My Grandparents Survived The Partition, And When I Dug Into Family Memories Of That Time…

As a 3rd generation Partition survivor, I've heard of how my grandmothers and other women of the family carried poison to end their lives in case of 'anything awful' happening while fleeing their homes.

As a 3rd generation Partition survivor, I’ve heard of how my grandmothers and other women of the family carried poison to end their lives in case of ‘anything awful’ happening while fleeing their homes.

“There are only two lasting bequests we can hope to give our children. One of these is roots, the other, wings”– Henry Ward Beecher

As a Punjabi born and brought up in Delhi, I have often come across stereotypical comments about my community being obsessed with money, property, and show off. Although over a period of time instead of it being a stereotype about us, it became a well deserved truth in my own head as well, and I fully accepted it with no questions asked.

Until one day as a part of my research for a Heritage walk on Partition of India and its impact on the people of Punjab, I came across a chapter in the book Capital by Rana Dasgupta.

Rana in that chapter on Partition talked about the plight of the ‘Punjabi culture’ which the Partition refugees had brought to Delhi. He called it the ‘post traumatic culture’.

He says, “It is the diametric opposite, in fact, of the Sufi outlook that so influenced the culture of this part of the world in the previous times, for which only the inner life was authentic and everything else- power, money, possessions- was to be treated with detachment. Things had turned upside down. The population somehow resembled one of those trauma patients who adopts a personality opposite to their own so as not to be susceptible to the same hurt again.”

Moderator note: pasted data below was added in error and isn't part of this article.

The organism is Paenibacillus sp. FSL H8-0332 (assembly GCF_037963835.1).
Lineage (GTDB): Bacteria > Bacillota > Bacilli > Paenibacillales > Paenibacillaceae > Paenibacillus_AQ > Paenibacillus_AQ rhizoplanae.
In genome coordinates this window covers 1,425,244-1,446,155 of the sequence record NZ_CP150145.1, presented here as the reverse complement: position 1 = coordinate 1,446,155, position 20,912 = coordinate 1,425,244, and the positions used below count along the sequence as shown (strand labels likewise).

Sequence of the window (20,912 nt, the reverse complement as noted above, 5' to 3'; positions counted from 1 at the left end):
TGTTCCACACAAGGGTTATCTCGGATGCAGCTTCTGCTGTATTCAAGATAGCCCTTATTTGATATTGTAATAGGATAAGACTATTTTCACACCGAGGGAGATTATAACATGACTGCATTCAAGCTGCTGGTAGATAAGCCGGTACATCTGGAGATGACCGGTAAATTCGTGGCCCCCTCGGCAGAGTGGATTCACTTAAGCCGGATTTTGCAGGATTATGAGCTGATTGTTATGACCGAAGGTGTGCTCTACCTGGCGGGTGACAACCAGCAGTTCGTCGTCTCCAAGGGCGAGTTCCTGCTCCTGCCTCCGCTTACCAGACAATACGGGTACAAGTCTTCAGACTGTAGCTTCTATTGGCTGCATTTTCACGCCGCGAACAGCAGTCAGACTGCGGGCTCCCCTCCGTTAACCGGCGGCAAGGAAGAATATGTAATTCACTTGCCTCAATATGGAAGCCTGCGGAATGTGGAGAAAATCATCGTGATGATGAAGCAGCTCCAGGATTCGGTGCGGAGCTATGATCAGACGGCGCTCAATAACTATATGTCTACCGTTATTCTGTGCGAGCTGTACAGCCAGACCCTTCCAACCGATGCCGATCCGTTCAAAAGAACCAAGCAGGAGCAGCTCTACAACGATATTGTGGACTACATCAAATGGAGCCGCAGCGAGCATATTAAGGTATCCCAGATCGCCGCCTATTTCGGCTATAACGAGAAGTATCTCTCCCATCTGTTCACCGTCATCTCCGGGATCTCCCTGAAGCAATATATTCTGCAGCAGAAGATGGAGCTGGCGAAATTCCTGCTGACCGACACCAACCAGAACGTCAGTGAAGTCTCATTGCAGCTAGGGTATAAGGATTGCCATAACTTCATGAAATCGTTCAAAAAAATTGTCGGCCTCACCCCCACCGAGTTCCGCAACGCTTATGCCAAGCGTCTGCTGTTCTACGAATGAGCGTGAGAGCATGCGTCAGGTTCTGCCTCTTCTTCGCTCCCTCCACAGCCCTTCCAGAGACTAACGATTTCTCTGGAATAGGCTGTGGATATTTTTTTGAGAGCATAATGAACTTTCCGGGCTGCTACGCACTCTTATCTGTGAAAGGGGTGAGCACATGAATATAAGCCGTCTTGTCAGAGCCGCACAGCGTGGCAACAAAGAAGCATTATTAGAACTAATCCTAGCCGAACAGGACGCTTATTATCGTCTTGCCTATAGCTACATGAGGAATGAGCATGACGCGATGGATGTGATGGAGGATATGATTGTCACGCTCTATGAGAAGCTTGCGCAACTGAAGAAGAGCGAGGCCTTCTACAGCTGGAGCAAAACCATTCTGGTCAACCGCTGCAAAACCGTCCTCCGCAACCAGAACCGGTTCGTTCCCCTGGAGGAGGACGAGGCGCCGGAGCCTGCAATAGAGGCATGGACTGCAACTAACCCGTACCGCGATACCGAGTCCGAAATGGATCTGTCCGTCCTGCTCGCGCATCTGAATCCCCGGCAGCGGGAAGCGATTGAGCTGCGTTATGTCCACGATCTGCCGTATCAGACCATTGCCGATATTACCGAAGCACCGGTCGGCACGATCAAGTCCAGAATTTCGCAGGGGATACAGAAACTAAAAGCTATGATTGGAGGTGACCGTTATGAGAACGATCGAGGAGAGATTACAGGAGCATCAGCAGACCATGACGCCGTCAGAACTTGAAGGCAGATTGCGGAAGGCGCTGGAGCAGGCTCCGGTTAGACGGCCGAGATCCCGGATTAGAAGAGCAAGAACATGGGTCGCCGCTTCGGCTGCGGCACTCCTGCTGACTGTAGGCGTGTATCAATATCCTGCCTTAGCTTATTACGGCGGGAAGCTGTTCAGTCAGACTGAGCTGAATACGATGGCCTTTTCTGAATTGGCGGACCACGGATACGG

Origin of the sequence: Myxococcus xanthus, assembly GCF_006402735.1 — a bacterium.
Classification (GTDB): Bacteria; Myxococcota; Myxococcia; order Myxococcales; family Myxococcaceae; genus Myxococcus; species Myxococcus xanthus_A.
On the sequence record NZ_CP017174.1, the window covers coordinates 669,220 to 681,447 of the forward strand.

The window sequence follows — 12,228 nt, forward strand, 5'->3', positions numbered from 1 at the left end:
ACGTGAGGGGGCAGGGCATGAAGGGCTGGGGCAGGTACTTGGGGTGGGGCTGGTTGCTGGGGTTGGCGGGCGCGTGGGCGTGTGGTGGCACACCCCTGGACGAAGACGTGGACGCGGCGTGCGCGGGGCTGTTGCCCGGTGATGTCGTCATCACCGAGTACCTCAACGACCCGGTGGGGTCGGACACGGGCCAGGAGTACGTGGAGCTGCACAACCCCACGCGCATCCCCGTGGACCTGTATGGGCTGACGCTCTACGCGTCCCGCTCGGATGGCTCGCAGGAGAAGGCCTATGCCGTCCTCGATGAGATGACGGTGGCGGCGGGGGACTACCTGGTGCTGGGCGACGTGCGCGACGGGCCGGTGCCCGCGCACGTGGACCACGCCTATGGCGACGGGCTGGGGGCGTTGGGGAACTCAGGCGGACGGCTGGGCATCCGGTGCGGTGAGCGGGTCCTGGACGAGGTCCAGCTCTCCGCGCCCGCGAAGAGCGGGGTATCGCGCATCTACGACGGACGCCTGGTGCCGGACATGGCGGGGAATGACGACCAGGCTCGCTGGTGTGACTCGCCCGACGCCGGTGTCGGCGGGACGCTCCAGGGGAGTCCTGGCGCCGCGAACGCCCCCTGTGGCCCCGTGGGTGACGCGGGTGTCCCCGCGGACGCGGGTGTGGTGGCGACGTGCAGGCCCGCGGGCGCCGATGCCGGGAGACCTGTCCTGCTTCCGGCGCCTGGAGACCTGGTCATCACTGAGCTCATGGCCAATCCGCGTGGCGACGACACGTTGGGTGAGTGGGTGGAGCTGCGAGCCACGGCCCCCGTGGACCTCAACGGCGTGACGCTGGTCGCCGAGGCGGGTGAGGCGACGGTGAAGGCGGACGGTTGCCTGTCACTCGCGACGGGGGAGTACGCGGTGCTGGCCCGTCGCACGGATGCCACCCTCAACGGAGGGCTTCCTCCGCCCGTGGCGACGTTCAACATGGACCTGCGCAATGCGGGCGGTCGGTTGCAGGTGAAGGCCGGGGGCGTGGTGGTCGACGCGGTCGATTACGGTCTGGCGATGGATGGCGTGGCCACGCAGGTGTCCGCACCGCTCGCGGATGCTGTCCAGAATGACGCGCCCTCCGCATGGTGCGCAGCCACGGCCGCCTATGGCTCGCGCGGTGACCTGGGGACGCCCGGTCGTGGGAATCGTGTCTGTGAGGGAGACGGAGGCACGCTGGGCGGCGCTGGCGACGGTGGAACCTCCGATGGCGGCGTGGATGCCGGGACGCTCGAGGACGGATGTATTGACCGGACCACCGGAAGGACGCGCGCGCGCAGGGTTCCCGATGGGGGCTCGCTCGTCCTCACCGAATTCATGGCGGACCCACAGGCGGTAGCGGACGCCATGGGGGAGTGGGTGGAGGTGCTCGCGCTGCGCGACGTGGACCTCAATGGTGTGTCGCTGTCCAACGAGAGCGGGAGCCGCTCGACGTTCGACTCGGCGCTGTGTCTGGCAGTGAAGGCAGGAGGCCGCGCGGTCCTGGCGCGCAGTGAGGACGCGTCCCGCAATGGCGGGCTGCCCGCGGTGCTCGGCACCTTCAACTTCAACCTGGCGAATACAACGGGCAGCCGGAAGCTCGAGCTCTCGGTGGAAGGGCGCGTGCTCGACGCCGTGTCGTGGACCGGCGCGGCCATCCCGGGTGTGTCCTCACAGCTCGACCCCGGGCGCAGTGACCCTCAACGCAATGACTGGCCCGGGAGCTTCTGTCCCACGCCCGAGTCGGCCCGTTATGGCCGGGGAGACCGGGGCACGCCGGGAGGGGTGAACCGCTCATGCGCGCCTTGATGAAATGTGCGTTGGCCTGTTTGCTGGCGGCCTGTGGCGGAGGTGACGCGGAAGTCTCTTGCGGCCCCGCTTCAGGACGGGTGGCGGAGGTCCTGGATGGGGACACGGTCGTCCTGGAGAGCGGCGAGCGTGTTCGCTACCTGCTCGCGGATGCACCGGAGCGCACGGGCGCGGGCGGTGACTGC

This article urged me to give up my superficial views about my community, and develop a deeper understanding as to why we are, the way we are. This also resulted in a journey down memory lane, as part of which I started to research about my community’s history. I also searched for stories about my grandparents’ life at that time from people who knew them, or revisited my own memories about them, especially with regards to Partition of 1947 .

I took help of art forms like poetry, books, stories, plays, songs, or paintings as tools to recreate in my head the life experiences of my ancestors who experienced the Partition, none of who are alive now to answer my questions. So what started out as a research for a heritage walk, soon turned into a personal quest to understand my own family history.

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“When our hearts turn to our ancestors, something changes inside us. We feel part of something greater than ourselves.”Russell M. Nelson

A sense of uprooted-ness

Prof Priya Satia (of Stanford University) talks about how Partition created this Divided Self or the Split Self.

Similarly oral historian Aanchal Malhotra writes in her book Remnants of a Separation: A History of the Partition through Material Memory, “Apart from a physical displacement, there would have been a traumatic mental displacement, a sudden uprootedness, an unlearning and relearning of identity.”

Very often when I would sit with my paternal grandmother and talk about Delhi (her hometown since 1947) v/s her childhood hometown of Lyallpur (now in Pakistan, and known as Faisalabad) she would often say in Punjabi “Lyallpur warga koi sheher hi nahin si” (there was no city like my Lyallpur). So the discussion would often then move towards whether she ever wanted to go back and visit or stay in Lyallpur? The answer to which was a long drawn silence, or a sense of ambivalence about being here or going back there.